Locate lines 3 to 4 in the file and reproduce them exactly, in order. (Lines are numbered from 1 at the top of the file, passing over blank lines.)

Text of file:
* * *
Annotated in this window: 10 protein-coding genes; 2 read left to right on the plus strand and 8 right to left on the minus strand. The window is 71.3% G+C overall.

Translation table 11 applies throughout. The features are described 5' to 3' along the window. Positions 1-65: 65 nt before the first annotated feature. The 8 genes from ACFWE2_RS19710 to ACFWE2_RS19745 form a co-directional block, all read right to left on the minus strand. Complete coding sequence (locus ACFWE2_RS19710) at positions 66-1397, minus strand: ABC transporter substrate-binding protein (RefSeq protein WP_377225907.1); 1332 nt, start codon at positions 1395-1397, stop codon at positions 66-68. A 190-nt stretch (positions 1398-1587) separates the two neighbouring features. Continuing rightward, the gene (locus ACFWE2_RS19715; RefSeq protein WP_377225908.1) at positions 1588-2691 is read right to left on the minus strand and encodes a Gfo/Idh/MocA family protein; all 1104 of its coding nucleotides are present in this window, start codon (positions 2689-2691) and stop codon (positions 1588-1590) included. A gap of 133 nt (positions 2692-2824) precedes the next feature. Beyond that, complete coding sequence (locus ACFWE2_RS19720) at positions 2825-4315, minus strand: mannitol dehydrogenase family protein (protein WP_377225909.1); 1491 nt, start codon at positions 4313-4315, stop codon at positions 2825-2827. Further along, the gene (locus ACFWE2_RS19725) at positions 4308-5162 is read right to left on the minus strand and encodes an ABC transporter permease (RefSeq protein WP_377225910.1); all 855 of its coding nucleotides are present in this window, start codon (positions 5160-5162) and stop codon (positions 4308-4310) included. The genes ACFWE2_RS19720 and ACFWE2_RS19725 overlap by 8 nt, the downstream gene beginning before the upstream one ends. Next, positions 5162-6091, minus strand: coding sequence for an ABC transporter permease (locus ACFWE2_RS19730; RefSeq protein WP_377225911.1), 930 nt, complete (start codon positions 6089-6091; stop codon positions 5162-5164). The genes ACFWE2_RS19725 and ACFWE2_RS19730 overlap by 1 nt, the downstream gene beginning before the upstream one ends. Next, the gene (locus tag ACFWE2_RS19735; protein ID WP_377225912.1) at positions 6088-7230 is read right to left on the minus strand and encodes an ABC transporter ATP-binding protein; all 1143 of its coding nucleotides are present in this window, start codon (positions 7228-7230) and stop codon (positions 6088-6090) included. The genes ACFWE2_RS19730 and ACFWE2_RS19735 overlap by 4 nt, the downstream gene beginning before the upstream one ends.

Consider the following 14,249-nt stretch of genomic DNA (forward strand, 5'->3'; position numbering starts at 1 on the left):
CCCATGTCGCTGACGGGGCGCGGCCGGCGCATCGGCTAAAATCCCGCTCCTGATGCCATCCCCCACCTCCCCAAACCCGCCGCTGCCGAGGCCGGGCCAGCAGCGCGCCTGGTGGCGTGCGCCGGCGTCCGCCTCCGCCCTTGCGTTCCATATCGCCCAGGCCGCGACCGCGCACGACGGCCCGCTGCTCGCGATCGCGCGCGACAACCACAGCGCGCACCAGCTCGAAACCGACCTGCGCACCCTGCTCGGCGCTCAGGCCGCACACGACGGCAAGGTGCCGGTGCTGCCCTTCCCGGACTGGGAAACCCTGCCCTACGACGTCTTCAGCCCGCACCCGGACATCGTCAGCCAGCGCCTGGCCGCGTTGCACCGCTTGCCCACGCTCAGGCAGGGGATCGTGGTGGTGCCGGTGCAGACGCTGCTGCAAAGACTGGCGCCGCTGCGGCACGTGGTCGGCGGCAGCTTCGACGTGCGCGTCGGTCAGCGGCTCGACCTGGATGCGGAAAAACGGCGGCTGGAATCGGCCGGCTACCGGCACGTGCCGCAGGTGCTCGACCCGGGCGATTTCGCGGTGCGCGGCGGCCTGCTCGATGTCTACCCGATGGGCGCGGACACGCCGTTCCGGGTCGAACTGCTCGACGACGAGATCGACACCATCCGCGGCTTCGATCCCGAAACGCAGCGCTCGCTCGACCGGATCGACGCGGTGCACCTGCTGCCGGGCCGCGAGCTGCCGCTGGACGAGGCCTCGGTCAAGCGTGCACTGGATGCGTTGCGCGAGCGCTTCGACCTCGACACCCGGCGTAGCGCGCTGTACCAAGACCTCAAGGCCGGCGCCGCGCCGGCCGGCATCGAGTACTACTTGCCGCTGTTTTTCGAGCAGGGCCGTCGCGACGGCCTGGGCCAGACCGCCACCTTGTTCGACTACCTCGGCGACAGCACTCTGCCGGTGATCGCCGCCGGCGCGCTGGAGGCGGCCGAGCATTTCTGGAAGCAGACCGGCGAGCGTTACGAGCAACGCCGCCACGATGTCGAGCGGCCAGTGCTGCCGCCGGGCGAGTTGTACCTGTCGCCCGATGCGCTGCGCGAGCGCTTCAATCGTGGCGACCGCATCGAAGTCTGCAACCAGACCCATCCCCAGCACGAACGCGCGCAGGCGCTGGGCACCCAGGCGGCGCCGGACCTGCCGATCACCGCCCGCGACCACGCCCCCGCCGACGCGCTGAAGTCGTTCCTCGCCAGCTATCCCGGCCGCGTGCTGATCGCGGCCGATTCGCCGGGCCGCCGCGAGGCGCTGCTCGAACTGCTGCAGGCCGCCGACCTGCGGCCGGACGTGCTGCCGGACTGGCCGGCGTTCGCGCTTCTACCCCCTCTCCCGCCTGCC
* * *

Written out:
Consider the following 14,249-nt stretch of genomic DNA (forward strand, 5'->3'; position numbering starts at 1 on the left):
CCCATGTCGCTGACGGGGCGCGGCCGGCGCATCGGCTAAAATCCCGCTCCTGATGCCATCCCCCACCTCCCCAAACCCGCCGCTGCCGAGGCCGGGCCAGCAGCGCGCCTGGTGGCGTGCGCCGGCGTCCGCCTCCGCCCTTGCGTTCCATATCGCCCAGGCCGCGACCGCGCACGACGGCCCGCTGCTCGCGATCGCGCGCGACAACCACAGCGCGCACCAGCTCGAAACCGACCTGCGCACCCTGCTCGGCGCTCAGGCCGCACACGACGGCAAGGTGCCGGTGCTGCCCTTCCCGGACTGGGAAACCCTGCCCTACGACGTCTTCAGCCCGCACCCGGACATCGTCAGCCAGCGCCTGGCCGCGTTGCACCGCTTGCCCACGCTCAGGCAGGGGATCGTGGTGGTGCCGGTGCAGACGCTGCTGCAAAGACTGGCGCCGCTGCGGCACGTGGTCGGCGGCAGCTTCGACGTGCGCGTCGGTCAGCGGCTCGACCTGGATGCGGAAAAACGGCGGCTGGAATCGGCCGGCTACCGGCACGTGCCGCAGGTGCTCGACCCGGGCGATTTCGCGGTGCGCGGCGGCCTGCTCGATGTCTACCCGATGGGCGCGGACACGCCGTTCCGGGTCGAACTGCTCGACGACGAGATCGACACCATCCGCGGCTTCGATCCCGAAACGCAGCGCTCGCTCGACCGGATCGACGCGGTGCACCTGCTGCCGGGCCGCGAGCTGCCGCTGGACGAGGCCTCGGTCAAGCGTGCACTGGATGCGTTGCGCGAGCGCTTCGACCTCGACACCCGGCGTAGCGCGCTGTACCAAGACCTCAAGGCCGGCGCCGCGCCGGCCGGCATCGAGTACTACTTGCCGCTGTTTTTCGAGCAGGGCCGTCGCGACGGCCTGGGCCAGACCGCCACCTTGTTCGACTACCTCGGCGACAGCACTCTGCCGGTGATCGCCGCCGGCGCGCTGGAGGCGGCCGAGCATTTCTGGAAGCAGACCGGCGAGCGTTACGAGCAACGCCGCCACGATGTCGAGCGGCCAGTGCTGCCGCCGGGCGAGTTGTACCTGTCGCCCGATGCGCTGCGCGAGCGCTTCAATCGTGGCGACCGCATCGAAGTCTGCAACCAGACCCATCCCCAGCACGAACGCGCGCAGGCGCTGGGCACCCAGGCGGCGCCGGACCTGCCGATCACCGCCCGCGACCACGCCCCCGCCGACGCGCTGAAGTCGTTCCTCGCCAGCTATCCCGGCCGCGTGCTGATCGCGGCCGATTCGCCGGGCCGCCGCGAGGCGCTGCTCGAACTGCTGCAGGCCGCCGACCTGCGGCCGGACGTGCTGCCGGACTGGCCGGCGTTCGCGCTTCTACCCCCTCTCCCGCCTGCC